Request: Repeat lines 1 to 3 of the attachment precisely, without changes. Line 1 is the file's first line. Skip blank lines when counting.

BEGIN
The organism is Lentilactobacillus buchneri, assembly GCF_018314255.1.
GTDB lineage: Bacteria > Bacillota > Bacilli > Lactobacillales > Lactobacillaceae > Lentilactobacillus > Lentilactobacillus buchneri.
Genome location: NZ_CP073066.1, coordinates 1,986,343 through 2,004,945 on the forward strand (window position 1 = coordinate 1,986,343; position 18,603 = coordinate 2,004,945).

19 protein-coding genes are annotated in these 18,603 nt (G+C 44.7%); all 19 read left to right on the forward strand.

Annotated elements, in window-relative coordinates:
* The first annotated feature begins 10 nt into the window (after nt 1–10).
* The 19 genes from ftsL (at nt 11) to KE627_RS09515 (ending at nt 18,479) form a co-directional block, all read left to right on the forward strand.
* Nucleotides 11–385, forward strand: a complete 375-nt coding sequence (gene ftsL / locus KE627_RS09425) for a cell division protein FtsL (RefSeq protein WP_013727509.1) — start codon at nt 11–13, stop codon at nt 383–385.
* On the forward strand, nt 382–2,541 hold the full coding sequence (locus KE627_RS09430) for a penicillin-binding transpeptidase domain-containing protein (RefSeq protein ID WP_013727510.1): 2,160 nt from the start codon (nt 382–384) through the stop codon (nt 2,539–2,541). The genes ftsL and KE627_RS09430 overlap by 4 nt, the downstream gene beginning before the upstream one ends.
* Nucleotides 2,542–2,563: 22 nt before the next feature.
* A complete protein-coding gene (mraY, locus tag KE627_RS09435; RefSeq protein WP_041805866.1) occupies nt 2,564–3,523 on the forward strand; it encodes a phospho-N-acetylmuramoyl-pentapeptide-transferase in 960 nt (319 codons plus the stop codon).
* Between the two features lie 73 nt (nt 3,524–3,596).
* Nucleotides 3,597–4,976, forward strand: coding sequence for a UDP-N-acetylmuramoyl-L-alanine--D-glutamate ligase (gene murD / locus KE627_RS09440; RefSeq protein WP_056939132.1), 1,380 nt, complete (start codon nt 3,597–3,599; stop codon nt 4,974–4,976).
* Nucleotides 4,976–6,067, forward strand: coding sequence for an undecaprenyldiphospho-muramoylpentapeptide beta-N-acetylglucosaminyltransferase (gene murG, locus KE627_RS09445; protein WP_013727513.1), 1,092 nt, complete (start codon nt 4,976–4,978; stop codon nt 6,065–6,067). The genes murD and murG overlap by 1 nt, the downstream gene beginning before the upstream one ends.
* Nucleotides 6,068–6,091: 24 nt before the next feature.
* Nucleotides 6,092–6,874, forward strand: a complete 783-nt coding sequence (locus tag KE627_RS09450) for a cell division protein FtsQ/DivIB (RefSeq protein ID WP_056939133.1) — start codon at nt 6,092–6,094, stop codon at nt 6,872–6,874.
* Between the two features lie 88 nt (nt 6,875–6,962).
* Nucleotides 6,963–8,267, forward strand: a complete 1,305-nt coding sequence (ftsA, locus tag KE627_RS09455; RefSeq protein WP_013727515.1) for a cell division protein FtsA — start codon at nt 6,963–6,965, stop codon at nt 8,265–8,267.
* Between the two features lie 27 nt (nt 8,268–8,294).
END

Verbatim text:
The organism is Lentilactobacillus buchneri, assembly GCF_018314255.1.
GTDB lineage: Bacteria > Bacillota > Bacilli > Lactobacillales > Lactobacillaceae > Lentilactobacillus > Lentilactobacillus buchneri.
Genome location: NZ_CP073066.1, coordinates 1,986,343 through 2,004,945 on the forward strand (window position 1 = coordinate 1,986,343; position 18,603 = coordinate 2,004,945).